While you can tour Iceland on a land-based trip, seeing the island of fire and ice by ship offers a special perspective, giving passengers front-row seats to the fjord-cut coastline and snow-capped mountain peaks.
Located just below the Arctic Circle, Iceland abounds with stark beauty and dramatic landscapes that have appeared in numerous films and TV shows, including Game of Thrones, Tomb Raider, and Star Wars.
Adventurous travelers will be awed by Iceland’s steaming volcanoes, rocky beaches, spouting geysers, and bubbling hot springs. You’ll find lava fields and fumaroles coexisting with massive glaciers, steep cliffs, deep fjords, and sweeping expanses of tundra dotted with grazing sheep.
Starting and ending in capital Reykjavík, the 1,000-nautical-mile (give or take) Iceland loop typically takes cruise ships 7 to 12 days, depending on how many stops are made for natural attractions and picturesque harbor towns along the way.
A reasonable degree of fitness is required to enjoy the country’s active outdoor excursions, of which there’s a multitude of rewarding possibilities:
Hike on barren fields of orange and black lava rocks spotted with moss and lichen. Hop on a snowcat to reach the glacier-capped volcano known as Snæfellsjökull. Marvel at gushing waterfalls in the Skaftatell wilderness area of Vatnajökull National Park. Paddle a kayak past playful seals and floating icebergs in the Jökulsárlón Glacier Lagoon (pictured above).
There are blue and humpback whales to spot from a Zodiac boat in Skjálfandi Bay, stocky Icelandic horses to ride, and birds like Atlantic puffins, kittiwakes, gannets, and cormorants to watch. And you definitely don’t want to miss taking a soak in one of Iceland’s many natural hot springs and thermally heated public swimming pools.
(A puffin in Iceland | Credit: Simon Dannhauer / Shutterstock)
Seeing Iceland by Cruise Ship: What to Expect
Summer is the prime season for cruising Iceland. Temperatures are mostly in the 40s and 50s Fahrenheit (4–10 Celsius).
There are usually naturalists aboard smaller ships to guide excursions and help you understand what you’re seeing.
The longer 9- to 12-night round-trip circumnavigations of Iceland from Reykjavík will offer a more in-depth experience than the one-week loops or the cruises to the region that combine a few calls in Iceland with ports in Greenland, the Svalbard islands, or the mainland of Norway.
Of the numerous options available, here are 11 Iceland-bound cruise lines to consider.
(Ponant's Le Bellot ship in Iceland | Credit: Mystic Stock Photography / Shutterstock)
Small Ships Carrying 132 to 196 Passengers
ProCruises specializes in small-ship cruises to Iceland and Greenland. The 164-passenger Seaventure is a classic small ocean liner that offers a full season of 9-night circumnavigations, plus some longer itineraries as well.
Known for high-quality expedition staff and a focus on learning, Lindblad runs several 9- and 10-night Iceland circumnavigations each summer as well as longer routes on ships including the 138-passenger National Geographic Endurance and 148-passenger National Geographic Explorer.
The elegant 184-passenger Le Bellot offers mostly 7-night loops around Iceland from Reykjavík. The new ship boasts two restaurants, balconies with all cabins, and an ocean-view sauna.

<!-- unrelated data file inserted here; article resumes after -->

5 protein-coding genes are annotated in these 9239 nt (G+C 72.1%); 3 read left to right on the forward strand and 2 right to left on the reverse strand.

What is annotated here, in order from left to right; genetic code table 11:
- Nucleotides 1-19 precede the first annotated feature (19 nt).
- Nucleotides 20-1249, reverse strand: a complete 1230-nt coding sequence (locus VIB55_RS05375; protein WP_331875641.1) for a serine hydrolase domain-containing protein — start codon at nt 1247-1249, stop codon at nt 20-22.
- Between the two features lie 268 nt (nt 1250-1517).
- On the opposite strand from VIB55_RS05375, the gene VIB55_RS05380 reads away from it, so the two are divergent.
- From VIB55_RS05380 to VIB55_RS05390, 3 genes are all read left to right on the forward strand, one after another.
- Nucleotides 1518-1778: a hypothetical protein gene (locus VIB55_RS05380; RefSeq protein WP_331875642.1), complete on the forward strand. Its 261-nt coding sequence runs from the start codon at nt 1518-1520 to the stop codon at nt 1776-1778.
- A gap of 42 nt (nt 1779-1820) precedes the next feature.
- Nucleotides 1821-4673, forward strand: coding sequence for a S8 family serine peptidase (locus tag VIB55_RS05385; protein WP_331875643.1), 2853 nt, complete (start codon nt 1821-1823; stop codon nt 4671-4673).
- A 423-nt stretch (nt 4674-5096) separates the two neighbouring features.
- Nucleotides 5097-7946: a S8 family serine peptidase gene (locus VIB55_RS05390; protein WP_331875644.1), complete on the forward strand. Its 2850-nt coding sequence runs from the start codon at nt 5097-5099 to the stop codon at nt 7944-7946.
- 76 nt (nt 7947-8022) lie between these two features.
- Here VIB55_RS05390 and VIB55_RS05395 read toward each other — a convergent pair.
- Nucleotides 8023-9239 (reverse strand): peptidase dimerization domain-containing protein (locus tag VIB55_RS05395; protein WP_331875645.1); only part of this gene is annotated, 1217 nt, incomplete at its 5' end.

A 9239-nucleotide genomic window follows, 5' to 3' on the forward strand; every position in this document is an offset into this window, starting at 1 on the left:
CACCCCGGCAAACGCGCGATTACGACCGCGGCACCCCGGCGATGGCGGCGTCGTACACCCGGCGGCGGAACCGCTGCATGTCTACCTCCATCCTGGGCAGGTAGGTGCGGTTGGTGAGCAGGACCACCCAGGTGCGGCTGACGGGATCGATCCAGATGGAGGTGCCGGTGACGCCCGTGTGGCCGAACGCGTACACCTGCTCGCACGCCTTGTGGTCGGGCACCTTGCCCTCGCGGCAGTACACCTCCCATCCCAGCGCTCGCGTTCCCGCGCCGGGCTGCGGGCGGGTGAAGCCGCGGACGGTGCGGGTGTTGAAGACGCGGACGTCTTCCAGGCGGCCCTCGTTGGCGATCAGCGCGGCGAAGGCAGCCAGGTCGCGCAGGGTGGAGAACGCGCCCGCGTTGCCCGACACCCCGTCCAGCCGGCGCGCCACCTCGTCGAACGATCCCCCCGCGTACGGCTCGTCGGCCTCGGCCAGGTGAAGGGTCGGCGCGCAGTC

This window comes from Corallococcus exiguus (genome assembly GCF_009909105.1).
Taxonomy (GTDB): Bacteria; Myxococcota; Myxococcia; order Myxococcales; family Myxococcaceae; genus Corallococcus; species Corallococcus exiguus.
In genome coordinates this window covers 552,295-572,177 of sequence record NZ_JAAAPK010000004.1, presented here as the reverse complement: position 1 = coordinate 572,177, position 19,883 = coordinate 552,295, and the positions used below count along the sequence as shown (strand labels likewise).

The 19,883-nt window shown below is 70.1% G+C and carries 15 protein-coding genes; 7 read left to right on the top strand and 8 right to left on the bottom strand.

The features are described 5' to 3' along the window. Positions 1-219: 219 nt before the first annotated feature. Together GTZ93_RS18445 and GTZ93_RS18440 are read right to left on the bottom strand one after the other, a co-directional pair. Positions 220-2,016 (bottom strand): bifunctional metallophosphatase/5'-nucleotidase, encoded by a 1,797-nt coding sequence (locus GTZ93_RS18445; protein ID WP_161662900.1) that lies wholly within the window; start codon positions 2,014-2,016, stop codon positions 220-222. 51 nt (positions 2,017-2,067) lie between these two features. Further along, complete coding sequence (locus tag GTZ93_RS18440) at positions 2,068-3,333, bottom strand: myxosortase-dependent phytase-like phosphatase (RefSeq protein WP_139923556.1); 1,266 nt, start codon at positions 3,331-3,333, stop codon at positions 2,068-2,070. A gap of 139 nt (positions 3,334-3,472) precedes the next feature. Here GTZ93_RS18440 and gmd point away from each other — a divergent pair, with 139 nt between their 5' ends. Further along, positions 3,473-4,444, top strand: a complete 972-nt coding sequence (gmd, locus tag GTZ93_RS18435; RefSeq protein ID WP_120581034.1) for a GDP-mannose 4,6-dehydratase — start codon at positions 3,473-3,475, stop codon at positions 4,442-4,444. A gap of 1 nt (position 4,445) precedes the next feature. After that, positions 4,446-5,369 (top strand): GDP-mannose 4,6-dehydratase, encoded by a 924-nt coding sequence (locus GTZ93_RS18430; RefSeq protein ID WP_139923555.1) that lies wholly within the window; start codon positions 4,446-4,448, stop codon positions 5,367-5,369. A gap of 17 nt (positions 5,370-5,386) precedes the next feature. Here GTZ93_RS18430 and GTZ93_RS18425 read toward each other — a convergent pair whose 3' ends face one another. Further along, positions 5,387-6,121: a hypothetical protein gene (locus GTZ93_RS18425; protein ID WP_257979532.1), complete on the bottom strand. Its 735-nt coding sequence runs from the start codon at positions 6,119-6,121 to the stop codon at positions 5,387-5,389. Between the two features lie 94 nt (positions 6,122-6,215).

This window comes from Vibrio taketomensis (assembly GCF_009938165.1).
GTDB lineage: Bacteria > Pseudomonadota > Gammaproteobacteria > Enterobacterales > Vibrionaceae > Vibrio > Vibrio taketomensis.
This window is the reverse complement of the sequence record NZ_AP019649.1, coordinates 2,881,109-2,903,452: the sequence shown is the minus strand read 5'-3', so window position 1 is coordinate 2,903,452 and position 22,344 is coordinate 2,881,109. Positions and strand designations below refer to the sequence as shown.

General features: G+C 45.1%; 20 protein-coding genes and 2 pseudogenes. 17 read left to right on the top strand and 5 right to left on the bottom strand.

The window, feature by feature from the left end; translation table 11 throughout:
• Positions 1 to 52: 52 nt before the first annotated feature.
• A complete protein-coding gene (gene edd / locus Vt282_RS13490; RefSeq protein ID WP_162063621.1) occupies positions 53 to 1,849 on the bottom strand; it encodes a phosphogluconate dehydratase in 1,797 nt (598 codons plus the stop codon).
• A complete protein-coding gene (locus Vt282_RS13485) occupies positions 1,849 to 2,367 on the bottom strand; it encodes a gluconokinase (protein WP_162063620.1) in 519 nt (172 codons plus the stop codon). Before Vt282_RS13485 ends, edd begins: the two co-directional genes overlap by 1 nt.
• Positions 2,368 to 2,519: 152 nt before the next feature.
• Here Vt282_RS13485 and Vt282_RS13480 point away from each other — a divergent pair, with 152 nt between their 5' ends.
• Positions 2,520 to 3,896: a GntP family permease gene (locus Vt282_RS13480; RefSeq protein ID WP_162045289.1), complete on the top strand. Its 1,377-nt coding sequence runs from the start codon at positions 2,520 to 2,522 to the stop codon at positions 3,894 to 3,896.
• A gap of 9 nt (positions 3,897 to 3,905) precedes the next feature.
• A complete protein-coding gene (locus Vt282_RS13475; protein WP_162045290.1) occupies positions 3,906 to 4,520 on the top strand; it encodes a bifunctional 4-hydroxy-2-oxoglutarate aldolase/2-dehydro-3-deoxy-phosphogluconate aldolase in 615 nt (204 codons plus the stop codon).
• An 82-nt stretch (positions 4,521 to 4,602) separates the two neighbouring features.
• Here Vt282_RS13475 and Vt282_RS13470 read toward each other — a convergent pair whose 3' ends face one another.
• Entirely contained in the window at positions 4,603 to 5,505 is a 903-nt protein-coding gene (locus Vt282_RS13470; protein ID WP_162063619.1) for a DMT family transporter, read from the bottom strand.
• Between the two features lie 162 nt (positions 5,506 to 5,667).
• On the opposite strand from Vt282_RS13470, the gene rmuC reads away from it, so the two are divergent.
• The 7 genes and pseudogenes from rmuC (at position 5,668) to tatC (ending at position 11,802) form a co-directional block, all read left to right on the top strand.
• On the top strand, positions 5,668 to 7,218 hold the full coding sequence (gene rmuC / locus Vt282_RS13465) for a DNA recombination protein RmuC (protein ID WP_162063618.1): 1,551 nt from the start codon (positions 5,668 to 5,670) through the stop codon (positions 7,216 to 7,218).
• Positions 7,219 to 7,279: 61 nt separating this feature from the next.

Atlas Ocean Voyages
This line offers 8- to 11-night Iceland cruises, including a few circumnavigations, aboard the 2-year-old 196-passenger World Navigator and newer sister ship, World Traveller.
The 132-passenger expedition ship Sylvia Earle does a 10-night circumnavigation of Iceland in 2024, plus a few itineraries doing the full Arctic experience with Greenland and Svalbard.
(Panorama suite on Silversea's Silver Spirit | Credit: Silversea)
Ships Carrying 312 to 930 Passengers
Windstar does a couple of 7-night Iceland cruises round-trip from Reykjavík aboard the 312-passenger Star Pride and Star Legend, mini cruise ships with multiple dining and entertainment options.
This renowned Norwegian company offers 8- and 10-night circles around Iceland round-trip from Reykjavík aboard the 570-passenger Maud and 318-passenger Fram. There are also a few itineraries between Reykjavík and other points in Europe.
The elegant 684-passenger Sirena offers several 10-night circumnavigations plus longer itineraries that include calls to Iceland along with other areas of the Arctic and Europe.
All-inclusive Silversea offers numerous 9- to 14-night Iceland circumnavigation cruises round-trip from Reykjavík and also operates routes between Reykjavík and Southampton, England. The luxury all-suite ships plying these itineraries include the 608-passenger Silver Spirit and 596-passenger Silver Moon.
Viking is doing 7-night circumnavigations in 2024 round-trip from Reykjavík aboard the 930-passenger Viking Mars, an all-veranda ship with several restaurants including Manfredi’s, an Italian venue.
Seabourn offers a handful of luxury all-inclusive cruises around Iceland, either round-trip from Reykjavík, or to/from ports like Copenhagen, Denmark; Oslo, Norway; and Dover, England. Sailings last from 7 nights to much longer, on refined all-suite ships including the 600-passenger Ovation and 450-passenger Sojourn.
In addition to the small ships listed above, vessels carrying thousands of passengers on mainstream cruise lines—Celebrity, Holland America, Princess, Royal Caribbean, Cunard, and others—call on Iceland in the course of transatlantic crossings, repositioning cruises between Europe and North America, or on itineraries focused mostly on the British Isles or Scandinavia.
Heidi Sarna is a veteran travel journalist and the cofounder of QuirkyCruise.com, a top source for news, reviews, and information about small ship cruises and unconventional vessels.